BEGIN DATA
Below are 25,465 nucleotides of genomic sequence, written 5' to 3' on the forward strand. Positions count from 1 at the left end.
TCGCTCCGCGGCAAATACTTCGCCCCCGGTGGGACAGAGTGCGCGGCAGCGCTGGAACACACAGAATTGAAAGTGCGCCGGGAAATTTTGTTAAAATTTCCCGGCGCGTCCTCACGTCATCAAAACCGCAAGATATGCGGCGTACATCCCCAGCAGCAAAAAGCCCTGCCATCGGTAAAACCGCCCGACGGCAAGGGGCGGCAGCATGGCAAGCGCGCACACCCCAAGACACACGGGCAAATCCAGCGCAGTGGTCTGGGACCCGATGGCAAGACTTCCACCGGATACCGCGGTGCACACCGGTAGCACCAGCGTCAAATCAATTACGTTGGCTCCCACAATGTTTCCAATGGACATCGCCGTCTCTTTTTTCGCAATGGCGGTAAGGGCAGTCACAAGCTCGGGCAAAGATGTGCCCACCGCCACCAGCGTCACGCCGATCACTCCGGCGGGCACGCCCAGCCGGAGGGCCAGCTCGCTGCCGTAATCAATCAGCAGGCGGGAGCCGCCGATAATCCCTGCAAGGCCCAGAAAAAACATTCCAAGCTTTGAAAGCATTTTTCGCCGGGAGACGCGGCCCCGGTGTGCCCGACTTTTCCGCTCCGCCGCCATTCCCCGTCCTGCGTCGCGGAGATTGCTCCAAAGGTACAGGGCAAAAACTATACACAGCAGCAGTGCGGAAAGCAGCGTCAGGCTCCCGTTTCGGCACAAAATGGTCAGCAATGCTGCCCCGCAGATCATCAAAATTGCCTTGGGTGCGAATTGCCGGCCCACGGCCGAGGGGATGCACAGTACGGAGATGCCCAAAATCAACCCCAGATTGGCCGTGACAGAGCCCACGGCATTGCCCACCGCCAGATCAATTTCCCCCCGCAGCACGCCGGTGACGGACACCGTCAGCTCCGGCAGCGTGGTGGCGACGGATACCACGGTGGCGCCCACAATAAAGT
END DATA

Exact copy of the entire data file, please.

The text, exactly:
Below are 25,465 nucleotides of genomic sequence, written 5' to 3' on the forward strand. Positions count from 1 at the left end.
TCGCTCCGCGGCAAATACTTCGCCCCCGGTGGGACAGAGTGCGCGGCAGCGCTGGAACACACAGAATTGAAAGTGCGCCGGGAAATTTTGTTAAAATTTCCCGGCGCGTCCTCACGTCATCAAAACCGCAAGATATGCGGCGTACATCCCCAGCAGCAAAAAGCCCTGCCATCGGTAAAACCGCCCGACGGCAAGGGGCGGCAGCATGGCAAGCGCGCACACCCCAAGACACACGGGCAAATCCAGCGCAGTGGTCTGGGACCCGATGGCAAGACTTCCACCGGATACCGCGGTGCACACCGGTAGCACCAGCGTCAAATCAATTACGTTGGCTCCCACAATGTTTCCAATGGACATCGCCGTCTCTTTTTTCGCAATGGCGGTAAGGGCAGTCACAAGCTCGGGCAAAGATGTGCCCACCGCCACCAGCGTCACGCCGATCACTCCGGCGGGCACGCCCAGCCGGAGGGCCAGCTCGCTGCCGTAATCAATCAGCAGGCGGGAGCCGCCGATAATCCCTGCAAGGCCCAGAAAAAACATTCCAAGCTTTGAAAGCATTTTTCGCCGGGAGACGCGGCCCCGGTGTGCCCGACTTTTCCGCTCCGCCGCCATTCCCCGTCCTGCGTCGCGGAGATTGCTCCAAAGGTACAGGGCAAAAACTATACACAGCAGCAGTGCGGAAAGCAGCGTCAGGCTCCCGTTTCGGCACAAAATGGTCAGCAATGCTGCCCCGCAGATCATCAAAATTGCCTTGGGTGCGAATTGCCGGCCCACGGCCGAGGGGATGCACAGTACGGAGATGCCCAAAATCAACCCCAGATTGGCCGTGACAGAGCCCACGGCATTGCCCACCGCCAGATCAATTTCCCCCCGCAGCACGCCGGTGACGGACACCGTCAGCTCCGGCAGCGTGGTGGCGACGGATACCACGGTGGCGCCCACAATAAAGT